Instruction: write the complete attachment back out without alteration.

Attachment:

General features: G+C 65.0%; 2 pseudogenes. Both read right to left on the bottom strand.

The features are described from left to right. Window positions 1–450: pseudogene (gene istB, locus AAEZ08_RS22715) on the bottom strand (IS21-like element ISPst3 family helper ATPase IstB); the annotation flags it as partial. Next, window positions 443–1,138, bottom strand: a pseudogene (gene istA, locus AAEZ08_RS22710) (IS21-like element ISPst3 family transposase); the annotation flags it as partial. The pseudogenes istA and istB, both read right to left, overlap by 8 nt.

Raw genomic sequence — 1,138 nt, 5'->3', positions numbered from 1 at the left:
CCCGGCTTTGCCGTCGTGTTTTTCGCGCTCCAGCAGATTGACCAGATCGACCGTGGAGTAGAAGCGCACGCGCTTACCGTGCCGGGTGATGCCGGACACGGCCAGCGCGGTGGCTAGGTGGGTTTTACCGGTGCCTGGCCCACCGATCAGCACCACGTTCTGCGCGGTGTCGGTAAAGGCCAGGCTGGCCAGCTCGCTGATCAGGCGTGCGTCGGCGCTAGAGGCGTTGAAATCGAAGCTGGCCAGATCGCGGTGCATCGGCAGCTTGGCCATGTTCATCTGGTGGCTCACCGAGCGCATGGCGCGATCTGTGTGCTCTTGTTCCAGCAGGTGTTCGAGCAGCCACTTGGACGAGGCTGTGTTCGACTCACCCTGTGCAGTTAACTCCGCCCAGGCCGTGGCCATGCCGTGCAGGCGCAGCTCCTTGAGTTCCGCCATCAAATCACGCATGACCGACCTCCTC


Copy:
General features: G+C 65.0%; 2 pseudogenes. Both read right to left on the bottom strand.

The features are described from left to right. Window positions 1–450: pseudogene (gene istB, locus AAEZ08_RS22715) on the bottom strand (IS21-like element ISPst3 family helper ATPase IstB); the annotation flags it as partial. Next, window positions 443–1,138, bottom strand: a pseudogene (gene istA, locus AAEZ08_RS22710) (IS21-like element ISPst3 family transposase); the annotation flags it as partial. The pseudogenes istA and istB, both read right to left, overlap by 8 nt.

Raw genomic sequence — 1,138 nt, 5'->3', positions numbered from 1 at the left:
CCCGGCTTTGCCGTCGTGTTTTTCGCGCTCCAGCAGATTGACCAGATCGACCGTGGAGTAGAAGCGCACGCGCTTACCGTGCCGGGTGATGCCGGACACGGCCAGCGCGGTGGCTAGGTGGGTTTTACCGGTGCCTGGCCCACCGATCAGCACCACGTTCTGCGCGGTGTCGGTAAAGGCCAGGCTGGCCAGCTCGCTGATCAGGCGTGCGTCGGCGCTAGAGGCGTTGAAATCGAAGCTGGCCAGATCGCGGTGCATCGGCAGCTTGGCCATGTTCATCTGGTGGCTCACCGAGCGCATGGCGCGATCTGTGTGCTCTTGTTCCAGCAGGTGTTCGAGCAGCCACTTGGACGAGGCTGTGTTCGACTCACCCTGTGCAGTTAACTCCGCCCAGGCCGTGGCCATGCCGTGCAGGCGCAGCTCCTTGAGTTCCGCCATCAAATCACGCATGACCGACCTCCTC